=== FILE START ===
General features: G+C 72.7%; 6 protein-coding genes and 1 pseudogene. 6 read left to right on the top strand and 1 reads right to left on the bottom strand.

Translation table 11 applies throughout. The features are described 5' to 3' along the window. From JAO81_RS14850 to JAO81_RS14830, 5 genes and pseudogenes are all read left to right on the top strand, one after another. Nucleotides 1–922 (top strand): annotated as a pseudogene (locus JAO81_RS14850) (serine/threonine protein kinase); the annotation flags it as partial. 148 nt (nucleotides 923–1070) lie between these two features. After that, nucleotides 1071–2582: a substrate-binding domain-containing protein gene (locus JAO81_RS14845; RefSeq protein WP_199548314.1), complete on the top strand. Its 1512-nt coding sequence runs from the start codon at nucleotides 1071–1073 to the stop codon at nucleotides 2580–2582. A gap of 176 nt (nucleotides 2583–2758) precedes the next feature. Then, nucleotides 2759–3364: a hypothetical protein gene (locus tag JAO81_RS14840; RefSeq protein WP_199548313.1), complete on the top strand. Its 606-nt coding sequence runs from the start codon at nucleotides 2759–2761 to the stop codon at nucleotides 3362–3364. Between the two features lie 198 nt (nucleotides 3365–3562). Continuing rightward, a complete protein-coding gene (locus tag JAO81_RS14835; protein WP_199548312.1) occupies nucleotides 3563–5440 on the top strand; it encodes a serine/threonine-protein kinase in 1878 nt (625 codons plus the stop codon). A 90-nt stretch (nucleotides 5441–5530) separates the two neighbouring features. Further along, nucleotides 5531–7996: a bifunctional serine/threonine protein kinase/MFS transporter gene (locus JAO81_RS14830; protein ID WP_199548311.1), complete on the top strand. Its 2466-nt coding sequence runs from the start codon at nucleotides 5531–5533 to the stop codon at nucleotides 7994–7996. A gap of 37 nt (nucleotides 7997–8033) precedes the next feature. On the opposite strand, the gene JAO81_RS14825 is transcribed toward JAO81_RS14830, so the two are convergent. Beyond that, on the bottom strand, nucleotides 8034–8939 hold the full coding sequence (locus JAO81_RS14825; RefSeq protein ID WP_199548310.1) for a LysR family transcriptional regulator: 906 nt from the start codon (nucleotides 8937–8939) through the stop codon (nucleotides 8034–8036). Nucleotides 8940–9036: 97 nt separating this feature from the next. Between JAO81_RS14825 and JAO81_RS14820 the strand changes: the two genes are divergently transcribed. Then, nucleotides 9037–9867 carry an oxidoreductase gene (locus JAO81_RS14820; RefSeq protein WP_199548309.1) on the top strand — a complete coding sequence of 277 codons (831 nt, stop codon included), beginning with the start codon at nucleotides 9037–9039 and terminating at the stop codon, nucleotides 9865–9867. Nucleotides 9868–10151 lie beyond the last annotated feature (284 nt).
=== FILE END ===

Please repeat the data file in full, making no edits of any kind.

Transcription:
General features: G+C 72.7%; 6 protein-coding genes and 1 pseudogene. 6 read left to right on the top strand and 1 reads right to left on the bottom strand.

Translation table 11 applies throughout. The features are described 5' to 3' along the window. From JAO81_RS14850 to JAO81_RS14830, 5 genes and pseudogenes are all read left to right on the top strand, one after another. Nucleotides 1–922 (top strand): annotated as a pseudogene (locus JAO81_RS14850) (serine/threonine protein kinase); the annotation flags it as partial. 148 nt (nucleotides 923–1070) lie between these two features. After that, nucleotides 1071–2582: a substrate-binding domain-containing protein gene (locus JAO81_RS14845; RefSeq protein WP_199548314.1), complete on the top strand. Its 1512-nt coding sequence runs from the start codon at nucleotides 1071–1073 to the stop codon at nucleotides 2580–2582. A gap of 176 nt (nucleotides 2583–2758) precedes the next feature. Then, nucleotides 2759–3364: a hypothetical protein gene (locus tag JAO81_RS14840; RefSeq protein WP_199548313.1), complete on the top strand. Its 606-nt coding sequence runs from the start codon at nucleotides 2759–2761 to the stop codon at nucleotides 3362–3364. Between the two features lie 198 nt (nucleotides 3365–3562). Continuing rightward, a complete protein-coding gene (locus tag JAO81_RS14835; protein WP_199548312.1) occupies nucleotides 3563–5440 on the top strand; it encodes a serine/threonine-protein kinase in 1878 nt (625 codons plus the stop codon). A 90-nt stretch (nucleotides 5441–5530) separates the two neighbouring features. Further along, nucleotides 5531–7996: a bifunctional serine/threonine protein kinase/MFS transporter gene (locus JAO81_RS14830; protein ID WP_199548311.1), complete on the top strand. Its 2466-nt coding sequence runs from the start codon at nucleotides 5531–5533 to the stop codon at nucleotides 7994–7996. A gap of 37 nt (nucleotides 7997–8033) precedes the next feature. On the opposite strand, the gene JAO81_RS14825 is transcribed toward JAO81_RS14830, so the two are convergent. Beyond that, on the bottom strand, nucleotides 8034–8939 hold the full coding sequence (locus JAO81_RS14825; RefSeq protein ID WP_199548310.1) for a LysR family transcriptional regulator: 906 nt from the start codon (nucleotides 8937–8939) through the stop codon (nucleotides 8034–8036). Nucleotides 8940–9036: 97 nt separating this feature from the next. Between JAO81_RS14825 and JAO81_RS14820 the strand changes: the two genes are divergently transcribed. Then, nucleotides 9037–9867 carry an oxidoreductase gene (locus JAO81_RS14820; RefSeq protein WP_199548309.1) on the top strand — a complete coding sequence of 277 codons (831 nt, stop codon included), beginning with the start codon at nucleotides 9037–9039 and terminating at the stop codon, nucleotides 9865–9867. Nucleotides 9868–10151 lie beyond the last annotated feature (284 nt).